Tim would be number five, cutest darn baby you'd ever see, rounded out the family of 7. Much later, I would hear dad talking to a perfect stranger and in introducing himself, his line of work, he would always, and I mean always say, 5 children and not a lemon in the bunch.

When life gives you lemons you make lemonade.

My dad was a saint. Everyone who knew him knew it. The lemons life threw him with a wife who suffered severe mental illness amazed all who bore witness to his patience, grace, love, and dedication. For his wife. For his children. Because of dad, the lemonade flowed freely.

Mom was a character in a long line of characters. She was a one of a kind in the truest sense of the word. People are unique and then there was Margie. To know her was to love her and we did. Bless her heart she had to bury a child, Mike, at 40. She was devasted, and then some. Then she had to bury dad at 73, and again, rinse and repeat. A betting man would have looked at Tom and Marge and laid good money she would go first. We didn't nickname her smokestack for nothing. Her multiple pack a day nervous smoking habit went on half a century. It caught up with her On the first day of March.

It was as if mom was saying eight (years) is enough without the love of her life, My dad. We take great comfort knowing he will welcome her back with open arms. Not before he plays just one more round of golf , but he will.

Thank you all for your kind words and expression of love and sympathy. It comes at a time filled with mixed emotions about a lifetime of choices that include time and distance apart from the ones we love and call our own. What I wouldn't give to have the years since dad died back. I'd spend them with more focus on mom than I was able to. You just lose sight of the toll time takes on parents. Yoy look at them and they always just look like mom and dad. They were always our very own invincible heros.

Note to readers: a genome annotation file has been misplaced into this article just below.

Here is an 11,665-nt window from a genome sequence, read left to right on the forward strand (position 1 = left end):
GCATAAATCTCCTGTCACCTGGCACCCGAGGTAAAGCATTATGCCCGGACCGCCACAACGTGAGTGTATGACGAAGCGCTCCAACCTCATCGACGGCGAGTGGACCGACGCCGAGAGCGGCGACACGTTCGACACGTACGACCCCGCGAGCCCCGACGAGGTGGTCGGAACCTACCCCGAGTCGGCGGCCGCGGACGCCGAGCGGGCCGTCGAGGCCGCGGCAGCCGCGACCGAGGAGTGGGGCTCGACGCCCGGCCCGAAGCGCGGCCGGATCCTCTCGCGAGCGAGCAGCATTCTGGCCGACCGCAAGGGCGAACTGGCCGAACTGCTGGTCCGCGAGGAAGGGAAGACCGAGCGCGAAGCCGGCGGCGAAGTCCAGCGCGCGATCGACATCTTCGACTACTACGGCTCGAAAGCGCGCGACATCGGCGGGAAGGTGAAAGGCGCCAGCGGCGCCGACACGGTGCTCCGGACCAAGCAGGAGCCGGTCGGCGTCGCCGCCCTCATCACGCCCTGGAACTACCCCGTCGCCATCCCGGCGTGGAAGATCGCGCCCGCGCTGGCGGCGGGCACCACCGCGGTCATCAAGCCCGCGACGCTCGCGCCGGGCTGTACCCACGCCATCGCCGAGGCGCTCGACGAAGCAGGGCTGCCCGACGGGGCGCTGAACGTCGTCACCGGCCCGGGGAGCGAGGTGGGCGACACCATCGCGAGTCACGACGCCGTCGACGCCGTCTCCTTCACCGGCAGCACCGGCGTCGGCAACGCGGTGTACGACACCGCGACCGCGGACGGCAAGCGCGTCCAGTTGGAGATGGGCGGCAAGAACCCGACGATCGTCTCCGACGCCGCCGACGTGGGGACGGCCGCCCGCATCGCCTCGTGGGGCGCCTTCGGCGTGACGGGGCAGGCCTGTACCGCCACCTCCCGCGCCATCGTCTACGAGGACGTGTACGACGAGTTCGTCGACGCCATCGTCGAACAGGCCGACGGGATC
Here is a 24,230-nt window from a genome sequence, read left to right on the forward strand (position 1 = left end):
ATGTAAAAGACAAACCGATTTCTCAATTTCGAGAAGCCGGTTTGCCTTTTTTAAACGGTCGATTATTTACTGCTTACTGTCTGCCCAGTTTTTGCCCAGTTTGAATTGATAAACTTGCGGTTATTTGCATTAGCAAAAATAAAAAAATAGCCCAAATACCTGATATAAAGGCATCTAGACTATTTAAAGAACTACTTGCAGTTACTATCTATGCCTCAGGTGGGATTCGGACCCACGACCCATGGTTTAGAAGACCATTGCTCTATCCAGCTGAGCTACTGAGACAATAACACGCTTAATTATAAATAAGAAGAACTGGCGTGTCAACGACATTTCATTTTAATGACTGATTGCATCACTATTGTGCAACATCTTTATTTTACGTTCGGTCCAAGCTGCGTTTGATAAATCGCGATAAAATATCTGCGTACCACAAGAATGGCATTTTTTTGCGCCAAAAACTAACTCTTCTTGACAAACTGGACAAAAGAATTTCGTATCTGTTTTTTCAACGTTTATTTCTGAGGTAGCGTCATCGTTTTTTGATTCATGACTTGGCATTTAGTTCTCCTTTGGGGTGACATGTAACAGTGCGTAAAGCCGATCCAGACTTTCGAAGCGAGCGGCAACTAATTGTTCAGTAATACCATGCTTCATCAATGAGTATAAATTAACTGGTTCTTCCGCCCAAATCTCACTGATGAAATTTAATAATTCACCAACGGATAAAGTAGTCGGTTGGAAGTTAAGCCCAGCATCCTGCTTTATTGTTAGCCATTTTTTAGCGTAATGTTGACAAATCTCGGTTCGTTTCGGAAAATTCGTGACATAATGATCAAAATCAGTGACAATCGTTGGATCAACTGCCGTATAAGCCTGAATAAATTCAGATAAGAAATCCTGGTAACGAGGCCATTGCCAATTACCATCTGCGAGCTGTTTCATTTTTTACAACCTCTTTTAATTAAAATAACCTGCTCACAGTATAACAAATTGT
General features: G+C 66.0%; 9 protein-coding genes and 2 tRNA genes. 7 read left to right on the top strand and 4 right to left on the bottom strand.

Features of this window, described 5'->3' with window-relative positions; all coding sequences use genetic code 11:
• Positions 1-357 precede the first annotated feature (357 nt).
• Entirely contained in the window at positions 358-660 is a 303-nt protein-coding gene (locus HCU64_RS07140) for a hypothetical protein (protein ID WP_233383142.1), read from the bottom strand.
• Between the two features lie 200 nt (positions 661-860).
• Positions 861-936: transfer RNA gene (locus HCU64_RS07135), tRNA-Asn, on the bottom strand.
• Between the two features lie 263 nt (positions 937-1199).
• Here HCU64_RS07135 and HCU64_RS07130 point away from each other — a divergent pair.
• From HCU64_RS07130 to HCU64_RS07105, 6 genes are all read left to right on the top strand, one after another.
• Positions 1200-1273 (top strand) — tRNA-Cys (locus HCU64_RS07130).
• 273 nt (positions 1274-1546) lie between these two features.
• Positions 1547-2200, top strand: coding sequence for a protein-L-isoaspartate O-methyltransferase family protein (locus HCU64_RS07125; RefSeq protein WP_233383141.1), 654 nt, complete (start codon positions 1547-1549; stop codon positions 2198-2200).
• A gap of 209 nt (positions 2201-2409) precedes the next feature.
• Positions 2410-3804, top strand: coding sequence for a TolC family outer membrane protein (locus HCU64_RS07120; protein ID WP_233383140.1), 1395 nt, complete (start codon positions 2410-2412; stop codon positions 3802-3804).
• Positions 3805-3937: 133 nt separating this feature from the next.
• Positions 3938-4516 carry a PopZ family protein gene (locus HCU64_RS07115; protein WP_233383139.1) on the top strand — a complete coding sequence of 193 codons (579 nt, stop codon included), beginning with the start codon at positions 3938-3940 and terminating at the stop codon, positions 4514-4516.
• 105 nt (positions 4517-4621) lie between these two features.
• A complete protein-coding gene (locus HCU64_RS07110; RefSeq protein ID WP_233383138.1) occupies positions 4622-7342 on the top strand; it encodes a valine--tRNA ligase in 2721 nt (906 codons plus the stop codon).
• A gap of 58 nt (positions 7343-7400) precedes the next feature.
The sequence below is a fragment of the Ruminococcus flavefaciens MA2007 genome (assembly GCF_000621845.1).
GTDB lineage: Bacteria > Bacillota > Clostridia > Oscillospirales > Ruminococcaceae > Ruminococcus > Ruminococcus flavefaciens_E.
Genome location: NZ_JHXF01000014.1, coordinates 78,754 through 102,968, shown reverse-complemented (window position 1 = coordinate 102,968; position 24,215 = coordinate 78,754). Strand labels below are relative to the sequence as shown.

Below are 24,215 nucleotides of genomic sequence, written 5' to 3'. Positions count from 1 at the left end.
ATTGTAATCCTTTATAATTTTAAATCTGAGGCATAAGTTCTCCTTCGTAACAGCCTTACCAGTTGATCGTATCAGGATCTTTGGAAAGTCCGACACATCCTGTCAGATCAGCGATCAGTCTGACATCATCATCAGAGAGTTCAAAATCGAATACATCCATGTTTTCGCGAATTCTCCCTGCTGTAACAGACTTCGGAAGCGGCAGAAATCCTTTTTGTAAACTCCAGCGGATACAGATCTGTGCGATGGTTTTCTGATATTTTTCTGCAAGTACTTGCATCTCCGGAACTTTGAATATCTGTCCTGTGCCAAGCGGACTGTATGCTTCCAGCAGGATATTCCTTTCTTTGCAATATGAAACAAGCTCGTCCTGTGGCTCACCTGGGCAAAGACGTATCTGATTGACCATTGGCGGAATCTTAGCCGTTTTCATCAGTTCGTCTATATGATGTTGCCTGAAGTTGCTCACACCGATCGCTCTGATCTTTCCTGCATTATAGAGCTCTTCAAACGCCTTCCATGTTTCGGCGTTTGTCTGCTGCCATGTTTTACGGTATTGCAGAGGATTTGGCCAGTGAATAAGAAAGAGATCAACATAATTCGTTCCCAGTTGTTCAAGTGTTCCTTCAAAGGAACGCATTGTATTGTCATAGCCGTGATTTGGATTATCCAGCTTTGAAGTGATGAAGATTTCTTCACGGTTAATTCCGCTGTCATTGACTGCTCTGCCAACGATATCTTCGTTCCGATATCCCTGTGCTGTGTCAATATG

Thank You again.

P A D d y

Re: Paddy's mom. RIP

Posted: Sat Mar 12, 2011 11:40 am
by KarenZ

Thank for for taking the time to share your family story. Simply beautiful.


Re: Paddy's mom. RIP

Posted: Sat Mar 12, 2011 11:58 am
by paddyinthepub
We called a priest to mom's hospital bedside to administer last rites on the morning of the day she died. I had stepped outside for a few minutes and returned to find the priest had arrived and was there talking to Tim and Erin offering counsel and compassion explaining many aspects of life and death.

Growing up, Mom always wanted me to be a priest.

Returning to mom's room And Joining the conversation I glanced at the priest talking to notice the darnedest thing. There it was, what seemed to me to be a fitting tribute to who she was. For as I took a closer look at the man would extend last rites for Margie, I saw a hard of hearing, hearing aid wearing, Monsignor Pat. I smiled deep inside my Texas heart.

Go figure!

Re: Paddy's mom. RIP

Posted: Fri Mar 25, 2011 11:50 am
by bonuela
sorry paddy,

i have been away from the boards and not heard of your loss. i am fortunate to still have both of my parents, but not nearly as fortunate to have the strong memories that you do.

now knowing that you have a deaf and a hearing impaired sibling would explain your rabid dedication to music. you are loving it enough for 3 donohues.

take care,